5. No audience involvement - We have not yet learnt to gauge audience reaction from their faces or gestures, and hence we just do our own thing up there on the stage, without regard to whether the audience actually understands it, whether it is enjoying the topic or is getting bored to death. This is a fatal flaw, because the whole purpose of the presentation - conveying something about the topic to the audience - might be getting lost.

    So we have a long way to go. Of course we will each have several more attempts at presentations and hopefully, will learn from our own and others' mistakes.

Thursday, July 22, 2004

Opening remarks

    I have been here at IIM Lucknow for 24 days now, but so much has happened in these few days that it feels like a long time. Life is eventful here, there's something to fret about daily, something to be excited about, something to look forward to, something to prepare for.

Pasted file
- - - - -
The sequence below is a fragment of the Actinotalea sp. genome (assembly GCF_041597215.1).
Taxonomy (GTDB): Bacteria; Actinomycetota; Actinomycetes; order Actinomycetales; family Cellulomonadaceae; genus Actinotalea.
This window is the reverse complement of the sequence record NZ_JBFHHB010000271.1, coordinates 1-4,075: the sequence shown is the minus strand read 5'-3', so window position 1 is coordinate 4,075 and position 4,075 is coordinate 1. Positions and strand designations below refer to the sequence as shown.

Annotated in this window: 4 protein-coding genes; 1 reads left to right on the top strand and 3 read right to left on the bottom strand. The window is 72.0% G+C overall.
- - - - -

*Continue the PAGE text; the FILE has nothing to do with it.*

Making good presentations is a skill you learn to continuously refine here. I made my first formal presentation to my class today (as part of a group). The course is 'Information Technology for Management' and our topic was 'Computer Hardware: CPU and Memory'. My part was to explain the working of the CPU as you would to a layman, since people from various different backgrounds make up the class. I had good slides and images (latter courtesy some excellent websites :) ) and the presentation was well-received. There were some good queries at the end and I was able to handle them very well. Overall, a positive experience.

    What's on the cards for tomorrow? A quiz in Organizational Behaviour (for which about a 100 pages have to be read), a written assignment to be submitted on behalf of my group for the same subject. Relatively little.